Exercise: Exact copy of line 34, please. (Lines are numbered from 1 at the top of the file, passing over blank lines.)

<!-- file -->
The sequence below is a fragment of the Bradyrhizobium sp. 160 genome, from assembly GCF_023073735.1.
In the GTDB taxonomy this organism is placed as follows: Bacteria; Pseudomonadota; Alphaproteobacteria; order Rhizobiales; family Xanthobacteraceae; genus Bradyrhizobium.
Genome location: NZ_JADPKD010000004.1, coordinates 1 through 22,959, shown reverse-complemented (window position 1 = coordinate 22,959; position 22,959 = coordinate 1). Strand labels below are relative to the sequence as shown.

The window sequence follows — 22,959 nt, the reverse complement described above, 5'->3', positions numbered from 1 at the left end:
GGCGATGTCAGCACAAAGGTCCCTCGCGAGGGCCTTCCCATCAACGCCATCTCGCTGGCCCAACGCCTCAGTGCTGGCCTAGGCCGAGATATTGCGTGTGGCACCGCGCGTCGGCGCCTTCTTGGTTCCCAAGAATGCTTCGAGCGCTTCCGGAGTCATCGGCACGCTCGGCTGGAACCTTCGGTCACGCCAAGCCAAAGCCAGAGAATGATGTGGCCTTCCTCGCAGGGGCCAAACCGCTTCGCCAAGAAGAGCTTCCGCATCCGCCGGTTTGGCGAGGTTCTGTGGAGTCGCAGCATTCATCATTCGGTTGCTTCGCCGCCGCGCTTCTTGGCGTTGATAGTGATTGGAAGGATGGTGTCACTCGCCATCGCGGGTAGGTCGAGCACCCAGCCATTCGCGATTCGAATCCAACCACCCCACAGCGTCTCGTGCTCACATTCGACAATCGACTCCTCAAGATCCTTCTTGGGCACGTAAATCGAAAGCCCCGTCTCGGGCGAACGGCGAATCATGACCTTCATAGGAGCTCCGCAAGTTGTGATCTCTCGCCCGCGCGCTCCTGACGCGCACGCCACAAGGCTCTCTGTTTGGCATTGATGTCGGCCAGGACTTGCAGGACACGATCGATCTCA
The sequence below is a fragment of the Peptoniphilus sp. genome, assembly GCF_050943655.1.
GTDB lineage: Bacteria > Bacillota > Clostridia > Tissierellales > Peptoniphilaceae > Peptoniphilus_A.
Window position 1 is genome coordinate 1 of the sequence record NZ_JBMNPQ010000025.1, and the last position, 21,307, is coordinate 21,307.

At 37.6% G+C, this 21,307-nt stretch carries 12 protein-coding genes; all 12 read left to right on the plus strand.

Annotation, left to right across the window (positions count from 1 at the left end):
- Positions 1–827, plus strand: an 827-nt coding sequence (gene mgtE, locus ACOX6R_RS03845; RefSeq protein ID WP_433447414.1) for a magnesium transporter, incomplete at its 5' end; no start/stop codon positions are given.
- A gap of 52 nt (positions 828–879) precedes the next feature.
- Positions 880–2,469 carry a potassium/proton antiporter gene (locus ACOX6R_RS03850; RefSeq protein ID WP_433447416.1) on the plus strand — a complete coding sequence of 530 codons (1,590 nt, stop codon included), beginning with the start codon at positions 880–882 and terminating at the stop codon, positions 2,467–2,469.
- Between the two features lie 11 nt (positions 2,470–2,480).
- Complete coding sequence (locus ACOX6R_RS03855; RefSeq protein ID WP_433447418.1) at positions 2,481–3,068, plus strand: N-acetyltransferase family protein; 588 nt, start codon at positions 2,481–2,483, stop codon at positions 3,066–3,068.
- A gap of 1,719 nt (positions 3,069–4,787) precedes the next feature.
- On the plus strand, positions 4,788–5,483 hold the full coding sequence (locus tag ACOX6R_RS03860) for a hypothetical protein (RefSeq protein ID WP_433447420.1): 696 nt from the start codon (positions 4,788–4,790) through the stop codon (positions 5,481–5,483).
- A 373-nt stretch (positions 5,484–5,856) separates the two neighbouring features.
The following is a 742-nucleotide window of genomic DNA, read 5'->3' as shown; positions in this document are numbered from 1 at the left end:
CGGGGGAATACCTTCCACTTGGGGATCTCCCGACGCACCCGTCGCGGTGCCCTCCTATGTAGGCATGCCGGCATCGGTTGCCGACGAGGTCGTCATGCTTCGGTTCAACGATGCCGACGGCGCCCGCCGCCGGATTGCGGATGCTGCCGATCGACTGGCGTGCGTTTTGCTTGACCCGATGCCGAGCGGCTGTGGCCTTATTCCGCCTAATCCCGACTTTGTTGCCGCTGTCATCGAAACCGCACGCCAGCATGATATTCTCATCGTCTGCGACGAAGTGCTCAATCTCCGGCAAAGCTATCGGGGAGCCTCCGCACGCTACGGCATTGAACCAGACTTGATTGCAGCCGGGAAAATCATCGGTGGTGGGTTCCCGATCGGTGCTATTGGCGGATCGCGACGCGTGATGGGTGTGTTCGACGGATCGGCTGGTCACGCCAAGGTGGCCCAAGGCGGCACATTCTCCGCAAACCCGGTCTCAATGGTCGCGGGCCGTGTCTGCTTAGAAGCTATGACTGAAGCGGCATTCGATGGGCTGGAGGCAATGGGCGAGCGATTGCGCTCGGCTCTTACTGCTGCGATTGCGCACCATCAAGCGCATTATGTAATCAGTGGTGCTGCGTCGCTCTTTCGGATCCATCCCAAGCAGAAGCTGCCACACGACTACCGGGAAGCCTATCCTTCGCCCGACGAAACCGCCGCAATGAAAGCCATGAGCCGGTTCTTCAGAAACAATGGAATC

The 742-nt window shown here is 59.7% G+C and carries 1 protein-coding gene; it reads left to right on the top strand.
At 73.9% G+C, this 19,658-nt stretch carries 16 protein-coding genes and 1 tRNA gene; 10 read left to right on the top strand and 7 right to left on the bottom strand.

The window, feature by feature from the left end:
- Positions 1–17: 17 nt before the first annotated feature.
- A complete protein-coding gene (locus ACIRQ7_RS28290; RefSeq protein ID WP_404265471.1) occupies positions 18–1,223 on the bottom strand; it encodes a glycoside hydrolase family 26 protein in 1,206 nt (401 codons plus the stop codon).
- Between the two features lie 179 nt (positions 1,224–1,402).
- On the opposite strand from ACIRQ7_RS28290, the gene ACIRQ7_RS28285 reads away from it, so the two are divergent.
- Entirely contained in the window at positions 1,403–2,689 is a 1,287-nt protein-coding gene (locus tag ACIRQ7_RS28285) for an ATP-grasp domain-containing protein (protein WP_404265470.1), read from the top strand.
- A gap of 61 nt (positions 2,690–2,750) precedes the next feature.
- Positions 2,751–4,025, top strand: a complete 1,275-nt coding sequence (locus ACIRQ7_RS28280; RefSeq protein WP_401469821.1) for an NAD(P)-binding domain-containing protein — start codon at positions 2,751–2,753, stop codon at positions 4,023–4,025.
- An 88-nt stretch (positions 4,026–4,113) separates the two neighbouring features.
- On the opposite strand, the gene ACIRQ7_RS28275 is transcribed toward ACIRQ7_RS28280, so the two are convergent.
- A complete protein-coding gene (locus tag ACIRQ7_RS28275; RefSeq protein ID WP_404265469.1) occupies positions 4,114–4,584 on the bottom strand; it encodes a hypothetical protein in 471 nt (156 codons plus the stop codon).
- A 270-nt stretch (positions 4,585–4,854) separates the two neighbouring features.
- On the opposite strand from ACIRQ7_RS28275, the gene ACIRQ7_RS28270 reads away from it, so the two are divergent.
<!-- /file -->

- A 270-nt stretch (positions 4,585–4,854) separates the two neighbouring features.